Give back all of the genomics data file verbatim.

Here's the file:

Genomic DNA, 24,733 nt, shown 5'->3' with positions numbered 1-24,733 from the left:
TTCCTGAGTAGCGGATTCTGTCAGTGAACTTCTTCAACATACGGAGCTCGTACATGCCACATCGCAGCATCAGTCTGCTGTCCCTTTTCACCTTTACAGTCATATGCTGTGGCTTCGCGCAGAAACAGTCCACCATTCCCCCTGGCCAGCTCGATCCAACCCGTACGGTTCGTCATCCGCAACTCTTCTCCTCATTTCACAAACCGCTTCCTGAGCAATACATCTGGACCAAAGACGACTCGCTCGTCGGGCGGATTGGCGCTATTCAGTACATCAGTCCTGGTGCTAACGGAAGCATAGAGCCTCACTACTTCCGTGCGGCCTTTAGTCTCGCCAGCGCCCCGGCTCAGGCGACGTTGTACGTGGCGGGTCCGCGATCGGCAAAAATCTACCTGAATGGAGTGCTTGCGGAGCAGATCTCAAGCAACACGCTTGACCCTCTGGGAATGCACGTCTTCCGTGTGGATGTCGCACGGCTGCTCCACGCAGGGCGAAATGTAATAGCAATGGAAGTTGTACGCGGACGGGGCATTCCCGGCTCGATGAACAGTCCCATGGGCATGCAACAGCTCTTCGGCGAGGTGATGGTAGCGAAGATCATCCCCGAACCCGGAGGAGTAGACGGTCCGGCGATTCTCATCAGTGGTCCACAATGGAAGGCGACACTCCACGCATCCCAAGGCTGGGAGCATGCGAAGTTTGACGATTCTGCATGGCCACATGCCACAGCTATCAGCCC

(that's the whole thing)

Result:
Genomic DNA, 24,733 nt, shown 5'->3' with positions numbered 1-24,733 from the left:
TTCCTGAGTAGCGGATTCTGTCAGTGAACTTCTTCAACATACGGAGCTCGTACATGCCACATCGCAGCATCAGTCTGCTGTCCCTTTTCACCTTTACAGTCATATGCTGTGGCTTCGCGCAGAAACAGTCCACCATTCCCCCTGGCCAGCTCGATCCAACCCGTACGGTTCGTCATCCGCAACTCTTCTCCTCATTTCACAAACCGCTTCCTGAGCAATACATCTGGACCAAAGACGACTCGCTCGTCGGGCGGATTGGCGCTATTCAGTACATCAGTCCTGGTGCTAACGGAAGCATAGAGCCTCACTACTTCCGTGCGGCCTTTAGTCTCGCCAGCGCCCCGGCTCAGGCGACGTTGTACGTGGCGGGTCCGCGATCGGCAAAAATCTACCTGAATGGAGTGCTTGCGGAGCAGATCTCAAGCAACACGCTTGACCCTCTGGGAATGCACGTCTTCCGTGTGGATGTCGCACGGCTGCTCCACGCAGGGCGAAATGTAATAGCAATGGAAGTTGTACGCGGACGGGGCATTCCCGGCTCGATGAACAGTCCCATGGGCATGCAACAGCTCTTCGGCGAGGTGATGGTAGCGAAGATCATCCCCGAACCCGGAGGAGTAGACGGTCCGGCGATTCTCATCAGTGGTCCACAATGGAAGGCGACACTCCACGCATCCCAAGGCTGGGAGCATGCGAAGTTTGACGATTCTGCATGGCCACATGCCACAGCTATCAGCCC